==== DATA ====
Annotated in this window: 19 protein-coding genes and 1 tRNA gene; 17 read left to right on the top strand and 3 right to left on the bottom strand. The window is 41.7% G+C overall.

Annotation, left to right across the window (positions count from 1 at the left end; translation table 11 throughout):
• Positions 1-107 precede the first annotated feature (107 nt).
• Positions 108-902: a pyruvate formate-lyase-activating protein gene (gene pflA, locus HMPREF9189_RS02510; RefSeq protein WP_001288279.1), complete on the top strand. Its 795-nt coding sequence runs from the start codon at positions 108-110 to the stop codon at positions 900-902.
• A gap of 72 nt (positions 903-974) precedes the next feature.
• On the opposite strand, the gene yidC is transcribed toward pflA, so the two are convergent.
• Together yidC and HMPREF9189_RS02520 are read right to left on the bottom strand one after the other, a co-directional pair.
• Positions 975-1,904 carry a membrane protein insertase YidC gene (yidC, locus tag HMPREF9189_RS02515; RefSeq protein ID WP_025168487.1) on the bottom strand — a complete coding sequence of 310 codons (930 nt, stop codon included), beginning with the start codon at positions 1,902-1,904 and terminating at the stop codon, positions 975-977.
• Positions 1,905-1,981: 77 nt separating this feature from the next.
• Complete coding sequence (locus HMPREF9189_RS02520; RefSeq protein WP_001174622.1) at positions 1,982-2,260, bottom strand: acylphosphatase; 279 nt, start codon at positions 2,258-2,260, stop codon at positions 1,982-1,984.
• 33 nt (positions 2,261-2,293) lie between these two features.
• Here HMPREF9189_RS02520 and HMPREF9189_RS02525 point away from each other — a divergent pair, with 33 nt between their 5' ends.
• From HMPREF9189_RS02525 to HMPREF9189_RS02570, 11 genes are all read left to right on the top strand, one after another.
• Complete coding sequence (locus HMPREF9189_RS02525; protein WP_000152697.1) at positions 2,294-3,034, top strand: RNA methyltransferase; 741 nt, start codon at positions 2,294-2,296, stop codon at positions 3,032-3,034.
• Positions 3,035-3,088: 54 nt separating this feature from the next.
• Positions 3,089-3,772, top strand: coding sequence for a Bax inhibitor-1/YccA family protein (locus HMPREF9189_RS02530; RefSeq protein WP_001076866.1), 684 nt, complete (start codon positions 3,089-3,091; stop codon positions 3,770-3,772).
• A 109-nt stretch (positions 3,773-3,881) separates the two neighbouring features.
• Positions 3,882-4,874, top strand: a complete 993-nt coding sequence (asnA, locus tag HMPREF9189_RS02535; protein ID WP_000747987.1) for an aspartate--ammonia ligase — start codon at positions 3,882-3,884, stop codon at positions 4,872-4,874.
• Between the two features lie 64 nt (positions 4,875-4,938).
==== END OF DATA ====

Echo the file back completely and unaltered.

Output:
Annotated in this window: 19 protein-coding genes and 1 tRNA gene; 17 read left to right on the top strand and 3 right to left on the bottom strand. The window is 41.7% G+C overall.

Annotation, left to right across the window (positions count from 1 at the left end; translation table 11 throughout):
• Positions 1-107 precede the first annotated feature (107 nt).
• Positions 108-902: a pyruvate formate-lyase-activating protein gene (gene pflA, locus HMPREF9189_RS02510; RefSeq protein WP_001288279.1), complete on the top strand. Its 795-nt coding sequence runs from the start codon at positions 108-110 to the stop codon at positions 900-902.
• A gap of 72 nt (positions 903-974) precedes the next feature.
• On the opposite strand, the gene yidC is transcribed toward pflA, so the two are convergent.
• Together yidC and HMPREF9189_RS02520 are read right to left on the bottom strand one after the other, a co-directional pair.
• Positions 975-1,904 carry a membrane protein insertase YidC gene (yidC, locus tag HMPREF9189_RS02515; RefSeq protein ID WP_025168487.1) on the bottom strand — a complete coding sequence of 310 codons (930 nt, stop codon included), beginning with the start codon at positions 1,902-1,904 and terminating at the stop codon, positions 975-977.
• Positions 1,905-1,981: 77 nt separating this feature from the next.
• Complete coding sequence (locus HMPREF9189_RS02520; RefSeq protein WP_001174622.1) at positions 1,982-2,260, bottom strand: acylphosphatase; 279 nt, start codon at positions 2,258-2,260, stop codon at positions 1,982-1,984.
• 33 nt (positions 2,261-2,293) lie between these two features.
• Here HMPREF9189_RS02520 and HMPREF9189_RS02525 point away from each other — a divergent pair, with 33 nt between their 5' ends.
• From HMPREF9189_RS02525 to HMPREF9189_RS02570, 11 genes are all read left to right on the top strand, one after another.
• Complete coding sequence (locus HMPREF9189_RS02525; protein WP_000152697.1) at positions 2,294-3,034, top strand: RNA methyltransferase; 741 nt, start codon at positions 2,294-2,296, stop codon at positions 3,032-3,034.
• Positions 3,035-3,088: 54 nt separating this feature from the next.
• Positions 3,089-3,772, top strand: coding sequence for a Bax inhibitor-1/YccA family protein (locus HMPREF9189_RS02530; RefSeq protein WP_001076866.1), 684 nt, complete (start codon positions 3,089-3,091; stop codon positions 3,770-3,772).
• A 109-nt stretch (positions 3,773-3,881) separates the two neighbouring features.
• Positions 3,882-4,874, top strand: a complete 993-nt coding sequence (asnA, locus tag HMPREF9189_RS02535; protein ID WP_000747987.1) for an aspartate--ammonia ligase — start codon at positions 3,882-3,884, stop codon at positions 4,872-4,874.
• Between the two features lie 64 nt (positions 4,875-4,938).